Subsequent fertility. After stopping the pill, fertility that is normal for the age the woman has now reached is restored, although conception may be delayed for a few months longer in younger and as much as a year in older users than if other methods had been used.
Effect on an existing pregnancy. Although progestogens can masculinise the female fetus, the doses for contraception are so low that risk of harming an undiagnosed pregnancy is extremely low, probably less than 1 in 1000 (the background incidence of birth defects is 1-2%).
Carcinoma of the breast and cervix may be unaffected or very slightly increased in incidence; hepatoma (very rare) is increased. The risk to life seems to be less than that of moderate smoking (10 cigarettes/day). Carcinoma of the ovary and the endometrium are substantially reduced. Total incidence of cancer is unaltered.
Effect on menstruation (it is not true menstruation, see above) is generally to regularise it, and often to diminish blood loss, but amenorrhoea can occur. In some women 'break-through' intermenstrual bleeding occurs, especially at the outset, but this seldom persists for more than a few cycles. Premenstrual tension and dysmenorrhoea are much reduced.
Libido is greatly subject to psychosocial influences, and removal of fear of pregnancy may permit enthusiasm for the first time. It is likely that direct pharmacological effect (reduction) is rare. There is evidence that the normal increase in female-initiated sexual activity at time of ovulation is suppressed.11
Cardiovascular complications. Incidence of venous thromboembolism is increased in pill users. It is lowest in the 20-35 microgram pill and rises progressively with the 50 microgram and 100 microgram preparations; it is not known if there is any difference between doses of 20-35 micrograms. The small increase in hypertension, cerebrovascular event and acute myocardial infarction is principally confined to smokers.
Increased arterial disease also appears to be associated with the type of progestogen in the combined pill. The '3rd generation' pills (see later) appear to carry a higher risk of venous thrombosis,12 but may have a lower risk of arterial thrombosis because their lower androgen activity leads to slightly higher HDL levels than older pills.13 The progestogen-only pill does not significantly affect coagulation.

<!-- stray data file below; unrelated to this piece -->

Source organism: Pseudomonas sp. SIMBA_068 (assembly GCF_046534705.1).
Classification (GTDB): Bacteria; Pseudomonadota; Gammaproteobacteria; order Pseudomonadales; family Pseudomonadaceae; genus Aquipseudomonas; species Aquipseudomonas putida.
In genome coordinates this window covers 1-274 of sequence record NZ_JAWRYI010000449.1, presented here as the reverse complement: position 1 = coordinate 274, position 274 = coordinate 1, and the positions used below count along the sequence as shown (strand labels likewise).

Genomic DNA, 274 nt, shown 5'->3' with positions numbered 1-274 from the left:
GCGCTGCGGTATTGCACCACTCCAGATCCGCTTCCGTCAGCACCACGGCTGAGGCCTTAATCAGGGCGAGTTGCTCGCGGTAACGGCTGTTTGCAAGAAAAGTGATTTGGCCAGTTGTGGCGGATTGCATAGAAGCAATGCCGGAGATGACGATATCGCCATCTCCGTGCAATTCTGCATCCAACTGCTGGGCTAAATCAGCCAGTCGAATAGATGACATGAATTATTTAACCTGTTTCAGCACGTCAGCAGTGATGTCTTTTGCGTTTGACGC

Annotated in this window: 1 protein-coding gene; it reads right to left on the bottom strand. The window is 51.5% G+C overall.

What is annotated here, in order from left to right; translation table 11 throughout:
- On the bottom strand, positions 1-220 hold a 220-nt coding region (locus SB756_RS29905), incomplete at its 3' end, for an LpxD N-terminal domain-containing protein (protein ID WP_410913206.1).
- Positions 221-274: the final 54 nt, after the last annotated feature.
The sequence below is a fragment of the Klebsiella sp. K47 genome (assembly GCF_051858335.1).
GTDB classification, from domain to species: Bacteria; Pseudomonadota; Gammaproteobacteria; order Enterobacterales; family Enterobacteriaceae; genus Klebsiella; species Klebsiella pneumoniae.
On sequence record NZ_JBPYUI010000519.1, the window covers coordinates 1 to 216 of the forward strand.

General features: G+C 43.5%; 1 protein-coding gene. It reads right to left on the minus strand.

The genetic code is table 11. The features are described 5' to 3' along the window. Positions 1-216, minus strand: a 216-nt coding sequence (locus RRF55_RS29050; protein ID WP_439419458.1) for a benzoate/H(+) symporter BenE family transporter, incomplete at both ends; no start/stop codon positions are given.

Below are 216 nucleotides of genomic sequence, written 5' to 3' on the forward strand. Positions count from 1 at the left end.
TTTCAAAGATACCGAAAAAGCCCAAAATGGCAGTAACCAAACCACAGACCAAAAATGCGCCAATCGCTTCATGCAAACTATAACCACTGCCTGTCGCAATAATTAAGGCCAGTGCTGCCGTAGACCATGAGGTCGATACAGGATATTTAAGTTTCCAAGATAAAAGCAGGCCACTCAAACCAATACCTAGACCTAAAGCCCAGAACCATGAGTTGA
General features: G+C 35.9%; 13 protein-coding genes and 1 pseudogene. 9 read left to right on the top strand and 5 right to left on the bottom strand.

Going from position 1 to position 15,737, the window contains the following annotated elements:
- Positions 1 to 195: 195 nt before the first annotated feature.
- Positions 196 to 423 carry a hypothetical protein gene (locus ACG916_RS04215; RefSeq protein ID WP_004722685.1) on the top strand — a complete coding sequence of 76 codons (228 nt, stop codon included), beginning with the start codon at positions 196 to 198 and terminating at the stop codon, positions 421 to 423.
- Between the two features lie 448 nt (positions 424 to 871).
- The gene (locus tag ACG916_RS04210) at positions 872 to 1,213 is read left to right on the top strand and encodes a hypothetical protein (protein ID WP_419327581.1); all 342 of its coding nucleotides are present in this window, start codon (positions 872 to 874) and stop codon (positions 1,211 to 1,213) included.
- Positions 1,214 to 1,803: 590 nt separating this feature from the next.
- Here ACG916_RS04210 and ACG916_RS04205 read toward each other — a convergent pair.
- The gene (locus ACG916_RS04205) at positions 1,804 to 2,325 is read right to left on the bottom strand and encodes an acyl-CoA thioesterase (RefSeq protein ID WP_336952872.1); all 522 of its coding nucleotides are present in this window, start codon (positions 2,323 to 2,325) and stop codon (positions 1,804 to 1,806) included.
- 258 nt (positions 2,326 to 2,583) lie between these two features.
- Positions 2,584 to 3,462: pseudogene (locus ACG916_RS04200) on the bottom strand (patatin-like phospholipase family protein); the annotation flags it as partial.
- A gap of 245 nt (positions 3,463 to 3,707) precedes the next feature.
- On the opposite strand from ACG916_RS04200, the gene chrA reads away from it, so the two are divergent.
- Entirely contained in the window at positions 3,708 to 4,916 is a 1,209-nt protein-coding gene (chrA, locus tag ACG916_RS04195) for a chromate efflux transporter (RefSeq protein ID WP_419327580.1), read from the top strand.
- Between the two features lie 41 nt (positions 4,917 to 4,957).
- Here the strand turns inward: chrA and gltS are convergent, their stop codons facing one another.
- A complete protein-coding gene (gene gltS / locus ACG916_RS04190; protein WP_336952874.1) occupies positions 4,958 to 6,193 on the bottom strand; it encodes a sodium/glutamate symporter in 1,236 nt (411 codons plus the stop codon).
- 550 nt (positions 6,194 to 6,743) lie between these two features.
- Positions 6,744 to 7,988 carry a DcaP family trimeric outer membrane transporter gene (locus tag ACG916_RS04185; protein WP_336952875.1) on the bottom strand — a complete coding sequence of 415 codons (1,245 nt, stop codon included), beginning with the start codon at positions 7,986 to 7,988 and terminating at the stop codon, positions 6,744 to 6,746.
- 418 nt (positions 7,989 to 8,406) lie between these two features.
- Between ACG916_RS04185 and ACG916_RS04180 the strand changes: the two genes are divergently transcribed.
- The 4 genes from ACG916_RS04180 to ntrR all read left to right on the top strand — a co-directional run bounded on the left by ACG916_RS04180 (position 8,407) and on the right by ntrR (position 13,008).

Major surgery (in patients taking oestrogen-progestogen contraceptives and postmenopausal hormone replacement therapy). Because of the added risk of venous thromboembolism (surgery causes a fall in antithrombin) it has been advised that these oral contraceptives should be withdrawn, if practicable, 4 weeks before all lower limb operations or any major elective surgery (and started again at the first menstruation to occur more than 2 weeks after surgery). But increase in clotting factors may persist for many weeks and there is also the risk of pregnancy to be considered (plainly, alternative contraception should be used). An
11 Adams D B et al 1978 New England Journal of Medicine 299:1145.
12 Estimated to be 30 thromboembolic episodes per 100 000 women taking the pill compared with 15 per 100 000 with 2nd generation pills (the background rate is 8 per 100 000).
13 Spitzer W O et al 1996 Third generation oral contraceptives and risk of venous thromboembolic disorders: an international case-control study. British Medical Journal 312: 83-88.
alternative for emergencies is to use low molecular weight heparin (though this may not reverse all the oestrogen effects on coagulation) and other means (mechanical stimulation of venous return) to prevent postoperative thrombosis. A similar problem arises with prolonged immobilisation from other causes.
Hepatic function may be impaired as may drug-metabolising capacity (t]/2 of antipyrine, a general indicator of the drug-metabolising capacity, may increase by 30%). Gallbladder disease is more common, and highly vascular hepatocellular adenomas occur (rare).
Cervical ectropion (erosion) incidence is double (it is a harmless condition).
Crohn's disease is more frequent.
Decreased glucose tolerance occurs, perhaps due to a peripheral effect reducing the action of insulin.
Plasma lipoproteins may be adversely affected; least where the progestogen is desogestrel or low-dose norethisterone.
Plasma proteins. Oestrogens cause an increase in proteins, particularly the globulins that bind hydrocortisone, thyroxine and iron. As a result, the total plasma concentration of the bound substances is increased, though the concentration of free and active substance remains normal. This can be misleading in diagnostic tests, e.g. of thyroid function. This effect on plasma proteins passes off about 6 weeks after cessation of the oestrogen.
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